For binary classification, logistic regression is characterized by a hyperplane: the signed distance to the hyperplane is mapped into the probability of belonging to the positive class using the sigmoid function. However, for multiclass classification, a single hyperplane is not enough to characterize all the classes. Instead, each class $${\mathcal{C}}_k$$ is characterized by a hyperplane wk, and, for any input x, one can compute the signed distance xwk between the input x and the hyperplane wk. The signed distances are mapped into probabilities using the softmax function, defined as $$\mathrm{softmax}\left({x}_1,\dots, {x}_q\right)=\left(\frac{\exp \left({x}_1\right)}{\sum_{j=1}^q\exp \left({x}_j\right)},\dots, \frac{\exp \left({x}_q\right)}{\sum_{j=1}^q\exp \left({x}_j\right)}\right)$$, as follows:

$$\forall k\in \left\{1,\dots, q\right\},\kern0.3em P\left(\mathrm{y}={\mathcal{C}}_k|\mathbf{x}=\boldsymbol{x}\right)=\frac{\exp \left({\boldsymbol{x}}^{\top }{\boldsymbol{w}}_k\right)}{\sum_{j=1}^q\exp \left({\boldsymbol{x}}^{\top }{\boldsymbol{w}}_j\right)}$$

The coefficients (wk)1≤kq are still estimated by maximizing the likelihood function:

$$L\left({\boldsymbol{w}}_1,\dots, {\boldsymbol{w}}_q\right)=\prod \limits_{i=1}^n\prod \limits_{k=1}^qP{\left(\mathrm{y}={\mathcal{C}}_k|\mathbf{x}={\boldsymbol{x}}^{(i)}\right)}^{{\mathbf{1}}_{y^{(i)}={\mathcal{C}}_k}}$$

which is equivalent to minimizing the negative log-likelihood:

$${\displaystyle \begin{array}{rlll}& -\log \left(L\left({\boldsymbol{w}}_1,\dots, {\boldsymbol{w}}_q\right)\right)& & \\ {}& =-\sum \limits_{i=1}^n\sum \limits_{k=1}^q{\mathbf{1}}_{y^{(i)}={\mathcal{C}}_k}\log \left(P\left(\mathrm{y}={\mathcal{C}}_k|\mathbf{x}={\boldsymbol{x}}^{(i)}\right)\right)& & \\ {}& =\sum \limits_{i=1}^n-\sum \limits_{k=1}^q{\mathbf{1}}_{y^{(i)}={\mathcal{C}}_k}\log \left(\frac{\exp \left({\boldsymbol{x}}^{\left(\boldsymbol{i}\right)\mathbf{\top}}{\boldsymbol{w}}_k\right)}{\sum_{j=1}^q\exp \left({\boldsymbol{x}}^{\left(\boldsymbol{i}\right)\mathbf{\top}}{\boldsymbol{w}}_j\right)}\right)& & \\ {}& =\sum \limits_{i=1}^n{\ell}_{\mathrm{cross}-\mathrm{entropy}}\left({y}^{(i)},\mathrm{softmax}\left({\boldsymbol{x}}^{\left(\boldsymbol{i}\right)\mathbf{\top}}{\boldsymbol{w}}_1,\dots, {\boldsymbol{x}}^{\left(\boldsymbol{i}\right)\mathbf{\top}}{\boldsymbol{w}}_q\right)\right)& & \end{array}}$$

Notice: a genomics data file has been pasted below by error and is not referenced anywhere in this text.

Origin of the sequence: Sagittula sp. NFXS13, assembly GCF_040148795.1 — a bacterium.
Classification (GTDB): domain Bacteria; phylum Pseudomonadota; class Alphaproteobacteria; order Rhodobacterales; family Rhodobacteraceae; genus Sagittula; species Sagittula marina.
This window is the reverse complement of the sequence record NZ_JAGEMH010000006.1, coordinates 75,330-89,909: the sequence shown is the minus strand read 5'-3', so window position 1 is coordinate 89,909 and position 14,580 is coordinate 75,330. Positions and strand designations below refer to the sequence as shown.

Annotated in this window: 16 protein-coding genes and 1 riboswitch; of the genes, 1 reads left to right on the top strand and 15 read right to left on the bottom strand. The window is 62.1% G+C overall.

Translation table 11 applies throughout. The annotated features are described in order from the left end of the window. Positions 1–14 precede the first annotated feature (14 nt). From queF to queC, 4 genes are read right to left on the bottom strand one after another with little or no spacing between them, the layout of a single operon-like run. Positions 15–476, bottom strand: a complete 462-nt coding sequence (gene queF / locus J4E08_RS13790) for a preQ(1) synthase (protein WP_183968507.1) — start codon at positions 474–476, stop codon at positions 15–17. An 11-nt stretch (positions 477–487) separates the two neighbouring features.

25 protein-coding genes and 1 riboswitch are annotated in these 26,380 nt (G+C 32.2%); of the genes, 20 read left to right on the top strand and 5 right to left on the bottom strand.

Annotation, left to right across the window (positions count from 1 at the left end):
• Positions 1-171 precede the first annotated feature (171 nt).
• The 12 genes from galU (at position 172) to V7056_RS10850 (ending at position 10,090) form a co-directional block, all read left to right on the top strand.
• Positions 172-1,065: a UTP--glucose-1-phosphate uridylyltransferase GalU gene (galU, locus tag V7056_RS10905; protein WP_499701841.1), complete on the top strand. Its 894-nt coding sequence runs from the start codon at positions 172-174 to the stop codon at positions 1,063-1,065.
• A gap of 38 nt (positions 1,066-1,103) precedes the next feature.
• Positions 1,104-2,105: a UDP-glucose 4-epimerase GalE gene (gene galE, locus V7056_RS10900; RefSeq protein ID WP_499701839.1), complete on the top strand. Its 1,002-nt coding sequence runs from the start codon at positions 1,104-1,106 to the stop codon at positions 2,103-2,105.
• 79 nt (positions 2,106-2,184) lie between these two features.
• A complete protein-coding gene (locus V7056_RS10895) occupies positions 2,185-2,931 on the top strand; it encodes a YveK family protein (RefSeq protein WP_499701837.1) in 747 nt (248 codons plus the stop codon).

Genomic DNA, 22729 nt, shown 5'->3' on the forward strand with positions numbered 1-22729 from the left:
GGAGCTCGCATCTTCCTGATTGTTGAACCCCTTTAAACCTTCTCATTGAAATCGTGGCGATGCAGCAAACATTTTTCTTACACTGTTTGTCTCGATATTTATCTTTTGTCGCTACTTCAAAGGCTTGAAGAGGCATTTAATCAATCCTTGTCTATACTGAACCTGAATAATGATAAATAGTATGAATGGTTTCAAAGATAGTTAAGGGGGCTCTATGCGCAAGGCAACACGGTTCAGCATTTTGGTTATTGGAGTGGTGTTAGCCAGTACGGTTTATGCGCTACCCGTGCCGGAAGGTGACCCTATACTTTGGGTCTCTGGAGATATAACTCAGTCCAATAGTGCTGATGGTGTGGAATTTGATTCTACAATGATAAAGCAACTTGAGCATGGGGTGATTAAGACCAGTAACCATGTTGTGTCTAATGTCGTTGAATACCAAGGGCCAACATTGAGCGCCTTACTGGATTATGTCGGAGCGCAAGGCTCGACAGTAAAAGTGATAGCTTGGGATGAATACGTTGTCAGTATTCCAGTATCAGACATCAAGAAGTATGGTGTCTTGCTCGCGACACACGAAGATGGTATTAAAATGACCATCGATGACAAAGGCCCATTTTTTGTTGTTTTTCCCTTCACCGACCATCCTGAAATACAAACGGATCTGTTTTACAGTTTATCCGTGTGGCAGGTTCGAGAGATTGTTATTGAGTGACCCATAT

where cross entropy is known as the cross-entropy loss and is defined, for any label y and any vector of probabilities (π1, …, πq), as:

$${\ell}_{\mathrm{cross}-\mathrm{entropy}}\left(y,\left({\pi}_1,\dots, {\pi}_q\right)\right)=-\sum \limits_{k=1}^q{\mathbf{1}}_{y={\mathcal{C}}_k}\log {\pi}_k$$

This loss is commonly used to train artificial neural networks on classification tasks and is equivalent to the logistic loss in the binary case.

Figure 15 illustrates the impact of the strategy used to handle a multiclass classification task on the decision function.

### 9.2 One-vs-Rest

A strategy to transform a multiclass classification task into several binary classification tasks is to fit a binary classifier for each class: the positive class is the given class, and the negative class consists of all the other classes merged into a single class. This strategy is known as one-vs-rest. The advantage of this strategy is that each class is characterized by a single model, so that it is possible to gain deeper knowledge about the class by inspecting its corresponding model. A consequence is that the predictions for new samples take into account the confidence of the models: the predicted class for a new input is the class for which the corresponding model is the most confident that this input belongs to its class. The one-vs-rest strategy is the most commonly used strategy and usually a good default choice.

### 9.3 One-vs-One

Another strategy is to fit a binary classifier for each pair of classes: this strategy is known as one-vs-one. The advantage of this strategy is that the classes in each binary classification task are “pure”, in the sense that different classes are never merged into a single class. However, the number of binary classifiers that needs to be trained is larger for the one-vs-one strategy ($$\frac{1}{2}q\left(q-1\right)$$) than for the one-vs-rest strategy (q). Nonetheless, for the one-vs-one strategy, the number of training samples in each binary classification task is smaller than the total number of samples, which makes training each binary classifier usually faster. Another drawback is that this strategy is less interpretable compared to the one-vs-rest strategy, as the predicted class corresponds to the class obtaining the most votes (i.e., winning the most one-vs-one matchups), which does not take into account the confidence in winning each matchup.Footnote 1 For instance, winning a one-vs-one matchup with 0.99 probability gives the same result as winning the same matchup with 0.51 probability, i.e., one vote.